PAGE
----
The Roosevelt blog shows that the Excel spreadsheet was not accurate.
Since the accuracy isn't protected, then there is an integrity issue.
And since there is an integrity issue, there is an Information Security issue.


Imagine having to tell the people of Europe that all these austerity measures are the result of an Information Security problem in an Excel Spreadsheet.

Useful Links

Social: DiggIt! Reddit Stumble Google Bookmarks Technorati Slashdot

Monday 8 April 2013

ISO 2700x Standards on the Cheap(ish)

Most people agrees that ISO 2700x family of security standards are a good idea. But like James Joyce's Ulysses,  how many have actually read it? 

The big problem is that they are  expensive to acquire. A casual user is probably unwilling to fork out the money. Even in big organizations it can be difficult to get hold of the standards.

The two main standards ISO27001:2005 and ISO27002:2005 each cost  Swiss Francs CHF134.-- (approx $143.00)  each on the ISO store. And there are a lot more standards.

 Recently I discovered that you can purchase the main 27001 and 27002 copies of the standards from ANSI for $30 each. See Useful Links below. This is a big saving compared to the standard ISO price. The main difference is that the branding is from INCITS ((InterNational Committee for Information Technology Standards)). The text itself seems to be the same.  Of the two, the 27002 is the more useful, as it lists many best practice security controls or measures that you can implement in your organization. The other ISO2700X standards are not available so cheaply through ANSI.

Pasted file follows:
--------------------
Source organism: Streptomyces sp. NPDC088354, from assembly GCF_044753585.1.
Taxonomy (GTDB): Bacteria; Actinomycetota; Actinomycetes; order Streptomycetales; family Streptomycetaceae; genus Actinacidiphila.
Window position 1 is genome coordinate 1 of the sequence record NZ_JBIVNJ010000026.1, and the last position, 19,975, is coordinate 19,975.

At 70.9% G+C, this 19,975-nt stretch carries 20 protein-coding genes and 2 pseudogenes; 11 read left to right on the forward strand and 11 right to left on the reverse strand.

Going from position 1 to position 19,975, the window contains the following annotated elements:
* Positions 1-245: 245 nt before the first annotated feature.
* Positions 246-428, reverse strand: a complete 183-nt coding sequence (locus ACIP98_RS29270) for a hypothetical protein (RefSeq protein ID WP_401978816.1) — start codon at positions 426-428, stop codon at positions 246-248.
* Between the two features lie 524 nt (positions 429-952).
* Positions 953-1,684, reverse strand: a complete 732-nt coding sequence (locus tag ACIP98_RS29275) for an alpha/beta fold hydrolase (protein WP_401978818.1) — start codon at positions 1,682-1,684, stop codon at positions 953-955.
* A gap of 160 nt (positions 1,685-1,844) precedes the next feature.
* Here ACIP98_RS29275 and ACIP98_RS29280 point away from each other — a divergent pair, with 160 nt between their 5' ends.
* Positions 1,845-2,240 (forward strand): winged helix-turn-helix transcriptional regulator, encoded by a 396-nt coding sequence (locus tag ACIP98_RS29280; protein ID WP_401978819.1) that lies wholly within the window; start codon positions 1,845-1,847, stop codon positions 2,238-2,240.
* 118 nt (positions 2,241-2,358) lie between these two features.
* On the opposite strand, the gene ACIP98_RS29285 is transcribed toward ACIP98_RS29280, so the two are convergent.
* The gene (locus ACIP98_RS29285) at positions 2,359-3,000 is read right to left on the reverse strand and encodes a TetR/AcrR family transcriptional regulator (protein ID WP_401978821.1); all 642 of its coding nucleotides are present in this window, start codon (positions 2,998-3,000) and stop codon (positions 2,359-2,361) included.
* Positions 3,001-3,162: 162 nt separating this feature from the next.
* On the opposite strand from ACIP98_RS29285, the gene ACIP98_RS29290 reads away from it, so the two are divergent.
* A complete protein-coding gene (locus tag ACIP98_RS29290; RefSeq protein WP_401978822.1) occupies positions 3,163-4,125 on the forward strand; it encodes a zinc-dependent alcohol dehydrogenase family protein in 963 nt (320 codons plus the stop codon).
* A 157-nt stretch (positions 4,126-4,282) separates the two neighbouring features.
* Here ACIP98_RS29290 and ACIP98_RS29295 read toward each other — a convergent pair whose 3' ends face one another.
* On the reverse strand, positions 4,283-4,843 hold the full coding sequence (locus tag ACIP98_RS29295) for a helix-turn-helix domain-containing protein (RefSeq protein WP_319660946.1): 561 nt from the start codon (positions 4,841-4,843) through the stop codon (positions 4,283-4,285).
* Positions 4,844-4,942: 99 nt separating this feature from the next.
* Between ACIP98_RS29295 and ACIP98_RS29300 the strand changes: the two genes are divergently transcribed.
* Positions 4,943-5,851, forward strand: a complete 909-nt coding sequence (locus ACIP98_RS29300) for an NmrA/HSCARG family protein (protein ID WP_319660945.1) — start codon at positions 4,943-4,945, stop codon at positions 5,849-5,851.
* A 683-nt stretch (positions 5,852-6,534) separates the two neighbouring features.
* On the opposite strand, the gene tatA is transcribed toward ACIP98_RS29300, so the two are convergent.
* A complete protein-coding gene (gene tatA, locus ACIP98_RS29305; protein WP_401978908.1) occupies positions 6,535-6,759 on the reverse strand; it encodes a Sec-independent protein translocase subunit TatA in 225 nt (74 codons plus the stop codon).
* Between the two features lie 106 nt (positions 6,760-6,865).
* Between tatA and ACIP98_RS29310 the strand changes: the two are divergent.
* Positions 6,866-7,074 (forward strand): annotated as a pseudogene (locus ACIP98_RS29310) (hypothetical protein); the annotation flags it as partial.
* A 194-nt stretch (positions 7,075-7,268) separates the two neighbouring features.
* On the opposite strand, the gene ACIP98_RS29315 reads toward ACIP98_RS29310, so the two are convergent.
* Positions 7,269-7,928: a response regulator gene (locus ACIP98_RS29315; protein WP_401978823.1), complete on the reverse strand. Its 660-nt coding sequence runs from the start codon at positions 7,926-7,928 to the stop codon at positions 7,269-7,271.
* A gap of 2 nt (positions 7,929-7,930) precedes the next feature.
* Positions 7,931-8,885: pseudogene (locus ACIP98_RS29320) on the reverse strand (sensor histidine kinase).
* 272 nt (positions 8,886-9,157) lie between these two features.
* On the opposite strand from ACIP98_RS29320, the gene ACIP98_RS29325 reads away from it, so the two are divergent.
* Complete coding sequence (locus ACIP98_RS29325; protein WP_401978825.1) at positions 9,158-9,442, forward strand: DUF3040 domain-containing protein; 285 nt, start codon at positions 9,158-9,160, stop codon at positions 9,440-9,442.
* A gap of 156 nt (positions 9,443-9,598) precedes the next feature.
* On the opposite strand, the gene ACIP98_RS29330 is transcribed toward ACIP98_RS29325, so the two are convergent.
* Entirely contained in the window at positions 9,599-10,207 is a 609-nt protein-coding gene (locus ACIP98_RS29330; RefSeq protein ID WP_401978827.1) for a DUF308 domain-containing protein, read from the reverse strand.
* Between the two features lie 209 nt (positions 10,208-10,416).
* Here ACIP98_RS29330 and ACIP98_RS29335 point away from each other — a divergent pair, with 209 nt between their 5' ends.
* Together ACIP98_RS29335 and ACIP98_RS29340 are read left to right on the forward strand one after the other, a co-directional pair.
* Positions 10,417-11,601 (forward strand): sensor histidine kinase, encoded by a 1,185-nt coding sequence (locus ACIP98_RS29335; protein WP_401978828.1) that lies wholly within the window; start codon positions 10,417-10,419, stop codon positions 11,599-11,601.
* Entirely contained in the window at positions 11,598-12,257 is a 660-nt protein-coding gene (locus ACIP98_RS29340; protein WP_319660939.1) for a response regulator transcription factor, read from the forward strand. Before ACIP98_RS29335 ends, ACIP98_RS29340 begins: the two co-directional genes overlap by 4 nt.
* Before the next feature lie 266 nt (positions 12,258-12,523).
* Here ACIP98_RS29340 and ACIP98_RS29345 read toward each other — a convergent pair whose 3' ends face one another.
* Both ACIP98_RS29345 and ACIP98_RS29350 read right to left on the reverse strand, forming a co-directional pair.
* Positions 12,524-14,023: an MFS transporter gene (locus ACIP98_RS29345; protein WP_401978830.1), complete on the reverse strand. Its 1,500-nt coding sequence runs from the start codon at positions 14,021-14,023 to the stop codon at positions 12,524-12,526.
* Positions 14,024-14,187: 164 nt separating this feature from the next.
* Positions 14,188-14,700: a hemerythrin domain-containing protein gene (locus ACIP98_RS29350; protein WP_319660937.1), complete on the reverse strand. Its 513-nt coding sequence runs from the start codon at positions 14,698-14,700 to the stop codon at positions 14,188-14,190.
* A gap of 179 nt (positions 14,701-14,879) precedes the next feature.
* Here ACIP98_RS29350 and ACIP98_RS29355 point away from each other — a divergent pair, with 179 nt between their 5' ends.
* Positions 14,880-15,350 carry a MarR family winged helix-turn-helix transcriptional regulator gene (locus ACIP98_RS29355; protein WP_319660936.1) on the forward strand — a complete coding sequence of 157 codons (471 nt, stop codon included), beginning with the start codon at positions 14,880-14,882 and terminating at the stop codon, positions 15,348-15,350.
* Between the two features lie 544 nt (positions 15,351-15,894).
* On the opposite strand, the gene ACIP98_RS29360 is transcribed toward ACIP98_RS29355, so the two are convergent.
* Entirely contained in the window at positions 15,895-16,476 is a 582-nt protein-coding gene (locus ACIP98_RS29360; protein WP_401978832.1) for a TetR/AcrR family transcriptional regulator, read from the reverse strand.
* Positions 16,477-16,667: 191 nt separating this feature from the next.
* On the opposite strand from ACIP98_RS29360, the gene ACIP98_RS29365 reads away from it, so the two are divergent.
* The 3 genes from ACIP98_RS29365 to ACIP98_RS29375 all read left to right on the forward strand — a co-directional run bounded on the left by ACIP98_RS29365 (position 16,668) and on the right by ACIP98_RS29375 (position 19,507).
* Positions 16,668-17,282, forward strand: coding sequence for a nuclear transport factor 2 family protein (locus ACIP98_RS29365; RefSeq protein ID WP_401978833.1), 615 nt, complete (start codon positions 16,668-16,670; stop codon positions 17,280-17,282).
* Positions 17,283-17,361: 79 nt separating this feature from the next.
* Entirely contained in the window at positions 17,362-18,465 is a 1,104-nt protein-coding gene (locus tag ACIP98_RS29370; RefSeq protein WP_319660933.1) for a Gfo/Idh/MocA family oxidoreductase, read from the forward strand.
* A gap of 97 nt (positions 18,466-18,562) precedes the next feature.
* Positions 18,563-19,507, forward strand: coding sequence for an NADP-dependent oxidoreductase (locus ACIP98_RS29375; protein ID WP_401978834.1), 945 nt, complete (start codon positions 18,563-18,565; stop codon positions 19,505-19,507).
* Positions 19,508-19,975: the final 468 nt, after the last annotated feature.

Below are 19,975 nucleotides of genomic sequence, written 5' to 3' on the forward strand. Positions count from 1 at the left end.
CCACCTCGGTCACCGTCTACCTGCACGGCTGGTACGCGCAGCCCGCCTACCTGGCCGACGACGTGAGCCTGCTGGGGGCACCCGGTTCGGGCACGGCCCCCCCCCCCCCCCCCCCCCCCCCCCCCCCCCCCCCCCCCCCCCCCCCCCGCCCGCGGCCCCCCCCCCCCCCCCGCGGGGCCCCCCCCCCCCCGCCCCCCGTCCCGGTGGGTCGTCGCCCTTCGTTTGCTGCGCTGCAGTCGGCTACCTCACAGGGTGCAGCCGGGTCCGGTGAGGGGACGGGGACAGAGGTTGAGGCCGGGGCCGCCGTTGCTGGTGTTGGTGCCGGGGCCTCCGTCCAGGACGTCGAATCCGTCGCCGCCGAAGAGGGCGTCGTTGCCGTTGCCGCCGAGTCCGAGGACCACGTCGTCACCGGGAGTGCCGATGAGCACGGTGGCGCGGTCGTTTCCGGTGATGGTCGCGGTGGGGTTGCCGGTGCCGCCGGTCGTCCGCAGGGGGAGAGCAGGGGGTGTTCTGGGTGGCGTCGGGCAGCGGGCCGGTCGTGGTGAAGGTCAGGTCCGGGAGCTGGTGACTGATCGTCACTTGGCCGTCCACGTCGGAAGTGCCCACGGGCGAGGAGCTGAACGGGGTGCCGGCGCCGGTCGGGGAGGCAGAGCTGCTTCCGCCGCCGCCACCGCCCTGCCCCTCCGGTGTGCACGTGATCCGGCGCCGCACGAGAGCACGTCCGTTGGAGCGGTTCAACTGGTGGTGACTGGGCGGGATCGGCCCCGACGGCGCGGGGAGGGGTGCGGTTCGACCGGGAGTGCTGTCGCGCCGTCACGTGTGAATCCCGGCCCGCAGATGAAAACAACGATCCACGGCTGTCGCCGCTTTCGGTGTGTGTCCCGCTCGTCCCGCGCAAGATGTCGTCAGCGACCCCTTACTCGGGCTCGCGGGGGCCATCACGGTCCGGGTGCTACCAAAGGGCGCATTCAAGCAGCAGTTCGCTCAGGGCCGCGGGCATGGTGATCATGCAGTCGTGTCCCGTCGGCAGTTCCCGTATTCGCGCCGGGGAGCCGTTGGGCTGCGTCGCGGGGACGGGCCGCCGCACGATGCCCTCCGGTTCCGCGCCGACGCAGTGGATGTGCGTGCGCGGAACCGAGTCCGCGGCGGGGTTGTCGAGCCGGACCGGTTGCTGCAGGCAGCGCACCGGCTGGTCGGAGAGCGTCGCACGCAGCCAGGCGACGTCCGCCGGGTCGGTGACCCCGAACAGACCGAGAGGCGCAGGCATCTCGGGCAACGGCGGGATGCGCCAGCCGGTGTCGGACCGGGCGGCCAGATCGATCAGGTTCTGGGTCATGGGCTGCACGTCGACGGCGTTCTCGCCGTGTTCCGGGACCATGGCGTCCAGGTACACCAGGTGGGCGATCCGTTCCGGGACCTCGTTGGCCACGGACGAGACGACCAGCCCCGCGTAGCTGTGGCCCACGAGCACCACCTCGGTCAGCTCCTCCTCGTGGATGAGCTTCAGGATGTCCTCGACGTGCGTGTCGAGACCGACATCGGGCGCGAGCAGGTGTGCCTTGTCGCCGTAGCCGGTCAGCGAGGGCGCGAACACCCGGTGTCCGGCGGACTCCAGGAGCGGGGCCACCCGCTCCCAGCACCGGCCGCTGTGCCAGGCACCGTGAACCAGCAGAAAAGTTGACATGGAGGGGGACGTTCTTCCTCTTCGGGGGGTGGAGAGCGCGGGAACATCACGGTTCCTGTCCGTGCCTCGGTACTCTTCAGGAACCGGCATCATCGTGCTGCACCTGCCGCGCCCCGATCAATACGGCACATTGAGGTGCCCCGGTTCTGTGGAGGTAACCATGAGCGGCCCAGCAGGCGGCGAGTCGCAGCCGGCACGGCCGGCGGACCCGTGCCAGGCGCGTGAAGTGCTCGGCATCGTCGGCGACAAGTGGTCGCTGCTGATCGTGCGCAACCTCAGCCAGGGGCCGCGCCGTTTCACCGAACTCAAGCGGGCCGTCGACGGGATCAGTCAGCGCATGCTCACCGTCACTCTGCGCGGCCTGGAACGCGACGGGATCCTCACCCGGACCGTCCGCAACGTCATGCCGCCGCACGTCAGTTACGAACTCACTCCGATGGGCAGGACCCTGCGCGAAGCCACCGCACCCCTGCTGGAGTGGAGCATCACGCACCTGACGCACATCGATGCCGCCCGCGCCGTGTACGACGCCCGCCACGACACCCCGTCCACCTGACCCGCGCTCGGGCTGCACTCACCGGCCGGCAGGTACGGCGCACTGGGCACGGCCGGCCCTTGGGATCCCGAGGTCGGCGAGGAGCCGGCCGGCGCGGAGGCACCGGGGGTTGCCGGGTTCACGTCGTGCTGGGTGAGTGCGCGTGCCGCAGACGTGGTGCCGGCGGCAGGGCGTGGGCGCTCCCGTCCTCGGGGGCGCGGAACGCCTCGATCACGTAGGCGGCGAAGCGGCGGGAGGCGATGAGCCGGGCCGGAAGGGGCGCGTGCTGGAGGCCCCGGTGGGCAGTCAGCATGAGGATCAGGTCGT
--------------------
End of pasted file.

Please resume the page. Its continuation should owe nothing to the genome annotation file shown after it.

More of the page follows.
You can also download ISO/IEC 27000:2012 "Information technology -- Security techniques -- Information security management systems -- Overview and vocabulary" for free.

Useful Links


Social: DiggIt! Reddit Stumble Google Bookmarks Technorati Slashdot

Thursday 4 April 2013

Which is it ? - Cyber Attacks cause Huge Losses or no Losses

Do cyber attacks cause real damage or not?

According to Bloomberg:

"The 27 largest U.S. companies reporting cyber attacks say they sustained no major financial losses, exposing a disconnect with federal officials who say billions of dollars in corporate secrets are being stolen." 

Are these companies telling the truth? These reports are based on recent filings with the Securities and Exchange Commission (SEC) so one would imagine they should be fairly honest.

According to the BBC:

"In 2012, the head of MI5 Jonathan Evans said the scale of attacks was "astonishing".

One major London listed company had incurred revenue losses of £800m as a result of cyber attack from a hostile state because of commercial disadvantage in contractual negotiations."

If it's a listed company, would they not have to reveal the loss in their annual report? Does anybody know who this company is?

If you are interested, it's worth reading the paper "Measuring the Cost of Cybercrime" by Ross Anderson and associates.

Useful Links:

Social: DiggIt! Reddit Stumble Google Bookmarks Technorati Slashdot